Reconciled is coming March 7th! Read Chapter One now!!!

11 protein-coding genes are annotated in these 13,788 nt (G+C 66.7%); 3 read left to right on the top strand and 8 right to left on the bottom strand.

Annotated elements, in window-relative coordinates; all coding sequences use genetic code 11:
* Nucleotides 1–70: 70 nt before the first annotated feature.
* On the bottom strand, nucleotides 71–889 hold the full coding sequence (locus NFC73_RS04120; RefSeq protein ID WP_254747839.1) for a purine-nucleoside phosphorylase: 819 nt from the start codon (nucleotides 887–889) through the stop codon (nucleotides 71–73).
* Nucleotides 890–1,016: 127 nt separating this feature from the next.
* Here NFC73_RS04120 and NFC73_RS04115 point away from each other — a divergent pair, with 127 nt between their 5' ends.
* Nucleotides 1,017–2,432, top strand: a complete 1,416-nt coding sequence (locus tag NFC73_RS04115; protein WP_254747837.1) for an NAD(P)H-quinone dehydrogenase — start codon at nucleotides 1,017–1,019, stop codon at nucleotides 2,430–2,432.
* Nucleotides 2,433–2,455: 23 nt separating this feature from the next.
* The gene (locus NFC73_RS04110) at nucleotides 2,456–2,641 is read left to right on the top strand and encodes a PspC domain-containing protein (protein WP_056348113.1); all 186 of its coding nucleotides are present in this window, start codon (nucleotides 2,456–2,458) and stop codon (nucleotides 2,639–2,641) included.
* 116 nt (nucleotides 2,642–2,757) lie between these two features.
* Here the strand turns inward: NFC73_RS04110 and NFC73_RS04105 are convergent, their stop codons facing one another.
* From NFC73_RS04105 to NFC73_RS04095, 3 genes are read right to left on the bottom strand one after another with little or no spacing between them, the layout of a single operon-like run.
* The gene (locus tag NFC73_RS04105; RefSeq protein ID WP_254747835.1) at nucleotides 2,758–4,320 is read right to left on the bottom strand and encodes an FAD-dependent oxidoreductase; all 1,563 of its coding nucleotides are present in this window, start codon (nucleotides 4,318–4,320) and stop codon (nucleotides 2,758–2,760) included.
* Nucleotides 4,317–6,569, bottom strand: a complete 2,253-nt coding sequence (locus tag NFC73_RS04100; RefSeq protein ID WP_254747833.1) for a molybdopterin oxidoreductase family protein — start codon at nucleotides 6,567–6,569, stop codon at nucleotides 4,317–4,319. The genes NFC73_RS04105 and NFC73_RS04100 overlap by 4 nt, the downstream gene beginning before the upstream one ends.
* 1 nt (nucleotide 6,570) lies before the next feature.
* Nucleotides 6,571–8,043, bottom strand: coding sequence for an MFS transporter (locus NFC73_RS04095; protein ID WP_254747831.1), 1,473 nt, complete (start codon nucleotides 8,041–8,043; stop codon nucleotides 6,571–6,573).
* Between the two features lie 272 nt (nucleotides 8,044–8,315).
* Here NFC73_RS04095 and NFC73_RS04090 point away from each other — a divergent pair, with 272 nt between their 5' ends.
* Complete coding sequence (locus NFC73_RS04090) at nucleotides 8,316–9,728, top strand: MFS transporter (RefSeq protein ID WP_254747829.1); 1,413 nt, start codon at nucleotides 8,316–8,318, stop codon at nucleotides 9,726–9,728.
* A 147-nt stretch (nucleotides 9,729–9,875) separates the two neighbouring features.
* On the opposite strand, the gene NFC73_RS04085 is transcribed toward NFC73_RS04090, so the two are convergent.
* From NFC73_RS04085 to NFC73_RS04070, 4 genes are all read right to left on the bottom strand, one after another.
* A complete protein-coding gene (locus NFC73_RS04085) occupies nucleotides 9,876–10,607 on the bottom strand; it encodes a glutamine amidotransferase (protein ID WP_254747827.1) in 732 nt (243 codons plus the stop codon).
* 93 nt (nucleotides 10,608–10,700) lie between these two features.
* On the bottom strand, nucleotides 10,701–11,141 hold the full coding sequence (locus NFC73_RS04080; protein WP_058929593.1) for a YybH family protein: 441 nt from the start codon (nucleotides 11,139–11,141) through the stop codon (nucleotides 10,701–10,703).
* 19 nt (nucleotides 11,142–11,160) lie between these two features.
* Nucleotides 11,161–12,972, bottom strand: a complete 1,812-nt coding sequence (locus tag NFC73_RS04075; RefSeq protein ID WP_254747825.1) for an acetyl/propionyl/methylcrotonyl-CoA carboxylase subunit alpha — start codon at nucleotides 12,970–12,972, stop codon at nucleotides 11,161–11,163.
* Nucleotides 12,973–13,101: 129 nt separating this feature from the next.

Reconciled: A Salvation Society Novel